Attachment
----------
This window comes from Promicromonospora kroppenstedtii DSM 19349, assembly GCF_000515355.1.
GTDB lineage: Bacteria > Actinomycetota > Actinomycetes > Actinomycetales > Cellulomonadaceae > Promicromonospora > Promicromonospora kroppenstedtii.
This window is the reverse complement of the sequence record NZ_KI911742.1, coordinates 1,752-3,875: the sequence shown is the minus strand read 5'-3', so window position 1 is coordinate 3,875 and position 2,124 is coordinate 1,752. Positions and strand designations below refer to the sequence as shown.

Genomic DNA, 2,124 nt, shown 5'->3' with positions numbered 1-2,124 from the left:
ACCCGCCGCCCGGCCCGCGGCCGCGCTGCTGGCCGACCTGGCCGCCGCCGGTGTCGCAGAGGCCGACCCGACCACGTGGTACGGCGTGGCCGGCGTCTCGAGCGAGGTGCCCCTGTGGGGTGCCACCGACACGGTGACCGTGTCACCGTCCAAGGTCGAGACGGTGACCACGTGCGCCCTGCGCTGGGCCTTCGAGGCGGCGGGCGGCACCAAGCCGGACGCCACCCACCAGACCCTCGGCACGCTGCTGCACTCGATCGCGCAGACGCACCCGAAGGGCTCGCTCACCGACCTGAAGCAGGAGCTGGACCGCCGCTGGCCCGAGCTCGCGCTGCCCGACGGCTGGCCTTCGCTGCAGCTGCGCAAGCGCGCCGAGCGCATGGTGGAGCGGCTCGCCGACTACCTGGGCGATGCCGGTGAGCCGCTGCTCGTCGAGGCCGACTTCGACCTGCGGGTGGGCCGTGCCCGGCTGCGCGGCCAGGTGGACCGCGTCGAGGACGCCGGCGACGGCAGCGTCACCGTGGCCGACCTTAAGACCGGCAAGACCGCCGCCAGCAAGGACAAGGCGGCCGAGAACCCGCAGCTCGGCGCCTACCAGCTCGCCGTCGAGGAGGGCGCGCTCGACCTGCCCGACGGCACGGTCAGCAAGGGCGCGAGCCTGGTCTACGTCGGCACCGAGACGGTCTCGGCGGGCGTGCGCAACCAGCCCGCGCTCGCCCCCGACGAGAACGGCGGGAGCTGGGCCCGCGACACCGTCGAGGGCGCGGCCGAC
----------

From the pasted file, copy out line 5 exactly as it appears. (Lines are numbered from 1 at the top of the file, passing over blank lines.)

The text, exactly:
ACCCGCCGCCCGGCCCGCGGCCGCGCTGCTGGCCGACCTGGCCGCCGCCGGTGTCGCAGAGGCCGACCCGACCACGTGGTACGGCGTGGCCGGCGTCTCGAGCGAGGTGCCCCTGTGGGGTGCCACCGACACGGTGACCGTGTCACCGTCCAAGGTCGAGACGGTGACCACGTGCGCCCTGCGCTGGGCCTTCGAGGCGGCGGGCGGCACCAAGCCGGACGCCACCCACCAGACCCTCGGCACGCTGCTGCACTCGATCGCGCAGACGCACCCGAAGGGCTCGCTCACCGACCTGAAGCAGGAGCTGGACCGCCGCTGGCCCGAGCTCGCGCTGCCCGACGGCTGGCCTTCGCTGCAGCTGCGCAAGCGCGCCGAGCGCATGGTGGAGCGGCTCGCCGACTACCTGGGCGATGCCGGTGAGCCGCTGCTCGTCGAGGCCGACTTCGACCTGCGGGTGGGCCGTGCCCGGCTGCGCGGCCAGGTGGACCGCGTCGAGGACGCCGGCGACGGCAGCGTCACCGTGGCCGACCTTAAGACCGGCAAGACCGCCGCCAGCAAGGACAAGGCGGCCGAGAACCCGCAGCTCGGCGCCTACCAGCTCGCCGTCGAGGAGGGCGCGCTCGACCTGCCCGACGGCACGGTCAGCAAGGGCGCGAGCCTGGTCTACGTCGGCACCGAGACGGTCTCGGCGGGCGTGCGCAACCAGCCCGCGCTCGCCCCCGACGAGAACGGCGGGAGCTGGGCCCGCGACACCGTCGAGGGCGCGGCCGAC